NICOLA Sturgeon has denied she and her husband Peter Murrell would wield an unhealthy amount of power over the SNP if she is confirmed as the party's next leader this week.

Sturgeon, who is expected to be named as Alex Salmond's successor unopposed on Wednesday, said she was comfortable with being leader while Murrell is the party's chief executive.

However, some SNP members are uneasy at the prospect, fearing it will put an unprecedented amount of power in the hands of one couple.

Some also worry that, with Sturgeon's mother Joan as the Provost of North Ayrshire Council, it makes the SNP look like a Labour-style "family business" rather than a modernising force.

One senior SNP source said: "Some of us don't really want an alternative Royal Family. We want a new Scotland based on meritocracy."

Another senior party insider said: "It's not ideal, especially looked at from outside. The perception is that it's a bit incestuous, that too much power is in the one household."

Talking to the Sunday Herald, Sturgeon stressed that most of the administrative oversight of the SNP is conducted by business convener Derek Mackay, rather than her husband.

Asked about fears she and Murrell would be an overbearing power couple if she became leader, Sturgeon said: "I've been deputy leader for years while Peter's been chief executive for 10 years. That's not been an issue that's given rise to any concern internally.

"In the constitution of the SNP, the oversight of the administrative side of the party lies with the business convener, not with the leader. So I'm comfortable there are no issues that arise."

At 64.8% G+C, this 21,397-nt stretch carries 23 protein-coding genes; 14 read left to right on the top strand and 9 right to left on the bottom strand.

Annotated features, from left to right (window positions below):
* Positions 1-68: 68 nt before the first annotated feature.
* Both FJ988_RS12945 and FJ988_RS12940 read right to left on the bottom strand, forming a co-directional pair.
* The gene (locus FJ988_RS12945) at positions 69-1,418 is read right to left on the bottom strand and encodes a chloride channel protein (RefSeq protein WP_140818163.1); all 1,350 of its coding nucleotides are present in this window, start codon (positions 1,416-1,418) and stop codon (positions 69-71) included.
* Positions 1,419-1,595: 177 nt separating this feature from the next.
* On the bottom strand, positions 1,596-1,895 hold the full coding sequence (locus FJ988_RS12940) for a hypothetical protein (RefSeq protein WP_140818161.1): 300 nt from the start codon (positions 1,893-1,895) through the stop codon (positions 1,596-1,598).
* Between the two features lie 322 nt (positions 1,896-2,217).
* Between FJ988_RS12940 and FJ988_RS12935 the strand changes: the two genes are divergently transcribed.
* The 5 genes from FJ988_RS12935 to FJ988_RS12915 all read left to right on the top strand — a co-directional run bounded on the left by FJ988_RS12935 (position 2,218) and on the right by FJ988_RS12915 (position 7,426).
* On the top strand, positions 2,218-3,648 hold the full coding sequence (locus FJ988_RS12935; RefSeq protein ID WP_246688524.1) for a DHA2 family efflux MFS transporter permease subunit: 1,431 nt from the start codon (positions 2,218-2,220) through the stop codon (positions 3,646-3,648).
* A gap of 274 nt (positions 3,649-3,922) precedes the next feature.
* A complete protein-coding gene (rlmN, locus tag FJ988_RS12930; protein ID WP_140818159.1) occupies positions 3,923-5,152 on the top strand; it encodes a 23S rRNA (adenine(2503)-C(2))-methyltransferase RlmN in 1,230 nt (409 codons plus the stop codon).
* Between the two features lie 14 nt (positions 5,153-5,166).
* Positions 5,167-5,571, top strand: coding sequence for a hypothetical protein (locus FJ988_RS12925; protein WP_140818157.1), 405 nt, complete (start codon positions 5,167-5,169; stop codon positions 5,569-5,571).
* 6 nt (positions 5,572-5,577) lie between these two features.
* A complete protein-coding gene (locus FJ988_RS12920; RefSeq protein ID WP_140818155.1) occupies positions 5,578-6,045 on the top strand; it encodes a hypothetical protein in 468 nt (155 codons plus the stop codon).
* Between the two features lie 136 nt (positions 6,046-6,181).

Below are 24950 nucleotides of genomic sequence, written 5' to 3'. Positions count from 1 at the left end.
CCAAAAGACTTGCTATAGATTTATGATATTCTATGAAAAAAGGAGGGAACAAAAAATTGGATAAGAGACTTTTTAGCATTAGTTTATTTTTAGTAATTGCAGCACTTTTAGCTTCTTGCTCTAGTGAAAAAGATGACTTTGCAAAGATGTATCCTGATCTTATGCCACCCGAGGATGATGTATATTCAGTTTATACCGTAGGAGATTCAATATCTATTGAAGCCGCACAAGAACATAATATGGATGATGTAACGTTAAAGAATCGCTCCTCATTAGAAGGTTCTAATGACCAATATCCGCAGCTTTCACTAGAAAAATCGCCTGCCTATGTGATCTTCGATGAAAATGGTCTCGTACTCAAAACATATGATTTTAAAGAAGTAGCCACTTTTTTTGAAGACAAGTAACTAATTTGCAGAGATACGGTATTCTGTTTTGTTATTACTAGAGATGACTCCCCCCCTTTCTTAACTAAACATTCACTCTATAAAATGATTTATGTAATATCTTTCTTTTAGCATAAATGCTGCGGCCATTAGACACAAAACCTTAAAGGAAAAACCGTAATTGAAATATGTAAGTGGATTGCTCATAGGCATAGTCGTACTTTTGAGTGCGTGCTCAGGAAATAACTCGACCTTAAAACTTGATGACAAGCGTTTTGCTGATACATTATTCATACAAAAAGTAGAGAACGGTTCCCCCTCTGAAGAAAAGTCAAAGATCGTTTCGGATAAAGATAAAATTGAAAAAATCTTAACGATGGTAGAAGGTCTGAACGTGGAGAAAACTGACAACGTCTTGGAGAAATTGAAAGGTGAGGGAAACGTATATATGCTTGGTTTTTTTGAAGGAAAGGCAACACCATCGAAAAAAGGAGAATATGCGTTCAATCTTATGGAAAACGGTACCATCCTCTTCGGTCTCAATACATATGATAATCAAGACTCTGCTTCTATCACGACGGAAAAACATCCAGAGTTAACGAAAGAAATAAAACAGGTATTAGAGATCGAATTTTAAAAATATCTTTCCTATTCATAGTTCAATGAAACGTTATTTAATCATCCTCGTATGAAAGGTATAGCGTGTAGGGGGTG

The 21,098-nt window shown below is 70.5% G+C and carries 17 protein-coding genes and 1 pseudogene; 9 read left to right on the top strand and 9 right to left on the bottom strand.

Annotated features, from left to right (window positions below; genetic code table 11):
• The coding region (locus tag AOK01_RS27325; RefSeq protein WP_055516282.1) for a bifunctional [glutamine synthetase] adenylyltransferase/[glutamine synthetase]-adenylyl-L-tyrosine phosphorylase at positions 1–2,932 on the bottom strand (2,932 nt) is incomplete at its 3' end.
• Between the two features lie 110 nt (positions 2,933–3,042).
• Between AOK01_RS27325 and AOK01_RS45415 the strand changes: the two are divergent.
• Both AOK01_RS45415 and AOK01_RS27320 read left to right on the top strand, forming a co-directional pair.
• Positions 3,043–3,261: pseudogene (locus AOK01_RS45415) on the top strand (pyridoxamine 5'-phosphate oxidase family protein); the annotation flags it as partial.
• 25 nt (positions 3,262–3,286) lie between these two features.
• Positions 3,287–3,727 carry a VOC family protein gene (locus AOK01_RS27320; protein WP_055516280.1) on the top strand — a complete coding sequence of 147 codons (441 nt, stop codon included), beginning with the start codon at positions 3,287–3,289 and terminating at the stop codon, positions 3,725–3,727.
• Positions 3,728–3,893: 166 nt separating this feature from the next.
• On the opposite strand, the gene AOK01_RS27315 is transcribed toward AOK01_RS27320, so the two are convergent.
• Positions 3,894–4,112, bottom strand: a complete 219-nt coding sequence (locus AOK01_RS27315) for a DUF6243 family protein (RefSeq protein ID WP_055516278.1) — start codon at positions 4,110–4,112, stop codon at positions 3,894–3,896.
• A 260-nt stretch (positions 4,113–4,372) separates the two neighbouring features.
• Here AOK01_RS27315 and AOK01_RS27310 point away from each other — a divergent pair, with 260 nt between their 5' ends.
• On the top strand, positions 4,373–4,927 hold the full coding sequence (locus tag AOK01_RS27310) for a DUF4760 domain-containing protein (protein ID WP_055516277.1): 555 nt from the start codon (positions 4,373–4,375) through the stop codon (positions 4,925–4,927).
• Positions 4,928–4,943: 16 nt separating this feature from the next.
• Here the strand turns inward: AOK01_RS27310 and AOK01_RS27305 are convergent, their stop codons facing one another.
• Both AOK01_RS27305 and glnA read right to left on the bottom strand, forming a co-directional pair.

According to the SNP constitution, Mackay chairs the main decision-making bodies and runs "operational matters including membership, campaign co-ordination and internal affairs".

However, the constitution also says the leader appoints the business convener each year, putting Mackay's fate in Sturgeon's hands.

The SNP's annual report says Murrell is "responsible for the day-to-day running of SNP activities and projects". However, the party declined to provide his full job description.

Asked if party members could still complain about her if her husband was chief executive, Sturgeon said: "Absolutely. The business convener deals with the internal democracy and the whole oversight of administration. So that gives a route.

"It wouldn't be the chief executive who would deal with a complaint about the leader if I was the leader, it would be the business convener."

Looking back at the referendum, Sturgeon also defended the SNP policy on a currency union, saying it was right to advocate sharing the pound - a policy the Unionist parties blocked - rather than advance a new Scottish currency, as many in the Yes campaign had wanted.

She said: "I think we were in the right position on currency because other positions would have been just as difficult.

"Others take a different view on that. I don't think [a different currency proposal] would have made a fundamental difference.

"By the time we got to the last couple of weeks of the campaign ... currency was not what was stopping people voting Yes in my opinion, there was a multitude of different factors at play. The two things in the latter period were general understandable human anxieties about the unknown and being told we can get something [The Vow] that takes us a long way without all that. Probably that was the most significant factor to those who wanted to vote Yes but didn't."

Sturgeon, 44, and Murrell, 51, were married in Glasgow in 2010 after a seven-year courtship.

Opponents have sought to exploit their relationship to score points in the past. In September 2012, Scottish Labour leader Johann Lamont used First Minister's Questions to ask whether it was right for Sturgeon to get free prescriptions when she lived "in a household with an income of over £200,000 a year".

At the time, Sturgeon earned just over £100,000 as an MSP and minister and Murrell's salary in 2011 was £109,000. It fell to £77,000 in 2012 and was omitted from the SNP accounts in 2013.